Colorado Springs has seen less than an inch of precipitation so far this fall. As KRCC’s Katherine-Claire O’Connor reports, continued drought could impact water use come spring.
The National Weather Service says it’s not uncommon to have warm and dry conditions every ten years or so. It’s no surprise then Colorado Springs Utilities is seeing an increase of water usage by four million gallons per day. Water engineer Abby Ortega says they’re watching the situation closely.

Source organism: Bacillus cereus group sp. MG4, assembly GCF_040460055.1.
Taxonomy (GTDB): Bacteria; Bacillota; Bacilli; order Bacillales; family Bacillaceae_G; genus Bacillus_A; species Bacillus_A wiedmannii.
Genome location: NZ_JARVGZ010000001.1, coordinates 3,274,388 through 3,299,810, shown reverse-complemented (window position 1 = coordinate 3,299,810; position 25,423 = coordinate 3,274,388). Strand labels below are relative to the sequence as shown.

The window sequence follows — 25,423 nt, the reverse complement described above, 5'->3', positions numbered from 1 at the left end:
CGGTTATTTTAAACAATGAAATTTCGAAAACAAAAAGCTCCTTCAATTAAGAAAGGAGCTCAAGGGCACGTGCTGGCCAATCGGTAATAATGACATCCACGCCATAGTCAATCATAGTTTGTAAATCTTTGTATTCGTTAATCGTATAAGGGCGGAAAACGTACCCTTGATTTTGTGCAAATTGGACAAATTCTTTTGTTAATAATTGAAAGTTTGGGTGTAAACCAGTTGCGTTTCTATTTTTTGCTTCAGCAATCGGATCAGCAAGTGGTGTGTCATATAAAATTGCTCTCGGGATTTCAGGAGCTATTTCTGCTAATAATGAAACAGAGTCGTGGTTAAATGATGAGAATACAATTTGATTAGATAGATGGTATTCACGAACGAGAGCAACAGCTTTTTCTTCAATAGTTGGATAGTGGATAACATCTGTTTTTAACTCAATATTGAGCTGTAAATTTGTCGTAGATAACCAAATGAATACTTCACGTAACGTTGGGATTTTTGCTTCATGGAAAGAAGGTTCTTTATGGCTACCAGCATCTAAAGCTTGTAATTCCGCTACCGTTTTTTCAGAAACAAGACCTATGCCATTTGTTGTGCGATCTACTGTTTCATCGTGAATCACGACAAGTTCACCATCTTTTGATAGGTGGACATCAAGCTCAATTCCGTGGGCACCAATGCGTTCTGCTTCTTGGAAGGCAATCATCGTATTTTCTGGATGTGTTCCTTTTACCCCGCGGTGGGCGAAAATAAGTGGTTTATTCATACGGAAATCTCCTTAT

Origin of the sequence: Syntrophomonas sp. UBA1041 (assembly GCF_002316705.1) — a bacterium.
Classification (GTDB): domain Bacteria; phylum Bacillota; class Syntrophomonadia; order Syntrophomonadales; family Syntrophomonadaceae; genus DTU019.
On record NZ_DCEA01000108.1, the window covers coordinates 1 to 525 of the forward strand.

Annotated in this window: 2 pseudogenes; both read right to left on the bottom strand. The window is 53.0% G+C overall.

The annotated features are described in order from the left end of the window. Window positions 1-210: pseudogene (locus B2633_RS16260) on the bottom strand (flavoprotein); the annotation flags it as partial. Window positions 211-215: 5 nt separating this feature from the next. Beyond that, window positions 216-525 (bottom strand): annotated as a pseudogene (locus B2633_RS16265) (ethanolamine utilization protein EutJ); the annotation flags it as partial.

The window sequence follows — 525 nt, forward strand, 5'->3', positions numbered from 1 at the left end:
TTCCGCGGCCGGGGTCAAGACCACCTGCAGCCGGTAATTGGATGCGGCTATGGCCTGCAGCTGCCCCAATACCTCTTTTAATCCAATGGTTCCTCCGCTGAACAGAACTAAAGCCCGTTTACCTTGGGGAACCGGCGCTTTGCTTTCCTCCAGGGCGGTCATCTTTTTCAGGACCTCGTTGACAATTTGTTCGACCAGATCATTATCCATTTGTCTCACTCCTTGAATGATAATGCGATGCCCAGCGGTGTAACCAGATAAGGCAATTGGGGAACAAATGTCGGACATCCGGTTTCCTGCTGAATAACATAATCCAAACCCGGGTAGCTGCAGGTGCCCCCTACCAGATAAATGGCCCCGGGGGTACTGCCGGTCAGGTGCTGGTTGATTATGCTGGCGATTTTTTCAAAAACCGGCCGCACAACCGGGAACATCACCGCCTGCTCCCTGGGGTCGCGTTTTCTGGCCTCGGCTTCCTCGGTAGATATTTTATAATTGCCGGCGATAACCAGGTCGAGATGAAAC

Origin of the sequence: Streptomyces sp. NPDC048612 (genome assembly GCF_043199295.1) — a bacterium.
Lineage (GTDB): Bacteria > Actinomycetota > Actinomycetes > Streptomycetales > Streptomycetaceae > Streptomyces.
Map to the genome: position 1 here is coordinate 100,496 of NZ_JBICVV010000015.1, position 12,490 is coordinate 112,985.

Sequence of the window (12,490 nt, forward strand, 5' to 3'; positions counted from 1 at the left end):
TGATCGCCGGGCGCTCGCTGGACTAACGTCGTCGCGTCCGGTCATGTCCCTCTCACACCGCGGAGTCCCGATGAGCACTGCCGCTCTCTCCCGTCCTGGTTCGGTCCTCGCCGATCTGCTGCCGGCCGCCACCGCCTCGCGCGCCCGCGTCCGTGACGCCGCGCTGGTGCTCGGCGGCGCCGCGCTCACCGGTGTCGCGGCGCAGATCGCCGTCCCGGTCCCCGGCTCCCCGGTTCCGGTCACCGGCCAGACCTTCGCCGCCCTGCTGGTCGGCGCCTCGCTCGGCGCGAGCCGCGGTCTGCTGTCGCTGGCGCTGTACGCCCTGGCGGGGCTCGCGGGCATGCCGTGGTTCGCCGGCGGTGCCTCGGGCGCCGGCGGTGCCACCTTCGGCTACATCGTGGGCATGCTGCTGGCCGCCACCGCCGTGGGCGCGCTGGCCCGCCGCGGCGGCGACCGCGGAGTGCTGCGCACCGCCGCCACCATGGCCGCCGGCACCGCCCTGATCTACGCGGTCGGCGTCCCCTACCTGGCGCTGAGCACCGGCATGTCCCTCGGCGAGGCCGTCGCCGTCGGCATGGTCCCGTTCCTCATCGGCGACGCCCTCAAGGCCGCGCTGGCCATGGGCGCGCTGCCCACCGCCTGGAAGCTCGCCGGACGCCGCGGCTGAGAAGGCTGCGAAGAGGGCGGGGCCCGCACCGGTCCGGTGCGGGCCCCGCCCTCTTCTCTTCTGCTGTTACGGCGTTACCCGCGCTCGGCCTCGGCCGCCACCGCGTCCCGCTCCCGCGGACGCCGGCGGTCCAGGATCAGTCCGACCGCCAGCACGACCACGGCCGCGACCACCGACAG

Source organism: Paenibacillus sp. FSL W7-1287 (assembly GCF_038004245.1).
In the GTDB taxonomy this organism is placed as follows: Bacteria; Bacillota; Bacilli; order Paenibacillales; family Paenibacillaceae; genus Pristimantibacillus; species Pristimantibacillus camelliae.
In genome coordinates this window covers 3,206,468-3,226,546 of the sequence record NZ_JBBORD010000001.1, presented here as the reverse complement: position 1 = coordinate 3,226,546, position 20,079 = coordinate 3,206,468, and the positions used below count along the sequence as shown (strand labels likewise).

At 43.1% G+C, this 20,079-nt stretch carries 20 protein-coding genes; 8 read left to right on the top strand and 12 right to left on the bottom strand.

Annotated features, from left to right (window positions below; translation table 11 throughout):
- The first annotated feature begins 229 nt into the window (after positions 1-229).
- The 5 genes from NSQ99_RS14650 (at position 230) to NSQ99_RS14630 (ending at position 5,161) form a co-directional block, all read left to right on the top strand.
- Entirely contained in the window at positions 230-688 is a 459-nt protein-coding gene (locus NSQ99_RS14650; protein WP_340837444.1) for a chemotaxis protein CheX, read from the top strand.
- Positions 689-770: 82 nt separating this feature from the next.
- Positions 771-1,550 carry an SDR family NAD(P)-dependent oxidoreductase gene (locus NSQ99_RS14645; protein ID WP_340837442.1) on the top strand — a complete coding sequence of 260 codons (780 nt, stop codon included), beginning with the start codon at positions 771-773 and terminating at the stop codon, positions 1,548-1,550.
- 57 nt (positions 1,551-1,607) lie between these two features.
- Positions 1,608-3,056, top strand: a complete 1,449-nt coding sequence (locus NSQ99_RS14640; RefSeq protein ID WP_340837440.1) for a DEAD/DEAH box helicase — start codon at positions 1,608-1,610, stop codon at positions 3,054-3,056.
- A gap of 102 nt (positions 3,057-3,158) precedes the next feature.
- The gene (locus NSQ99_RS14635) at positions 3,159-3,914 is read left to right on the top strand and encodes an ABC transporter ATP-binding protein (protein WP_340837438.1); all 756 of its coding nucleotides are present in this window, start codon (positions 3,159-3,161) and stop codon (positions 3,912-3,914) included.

"Our system is set up to be fairly drought tolerant. But we have activated our drought response team. Which means as an organization we’re looking at what it will take to implement restrictions, and sort of activating those teams and having people on the ready to go into restrictions. I wouldn’t say we are panicked or super overly concerned. We know how to respond to a drought.”
Ortega says the mountains need to receive higher than average snow this season to avoid possible water restrictions. Forecasters say while it’s difficult to predict long-term, they expect some snow in December, but over-all a dryer than average winter.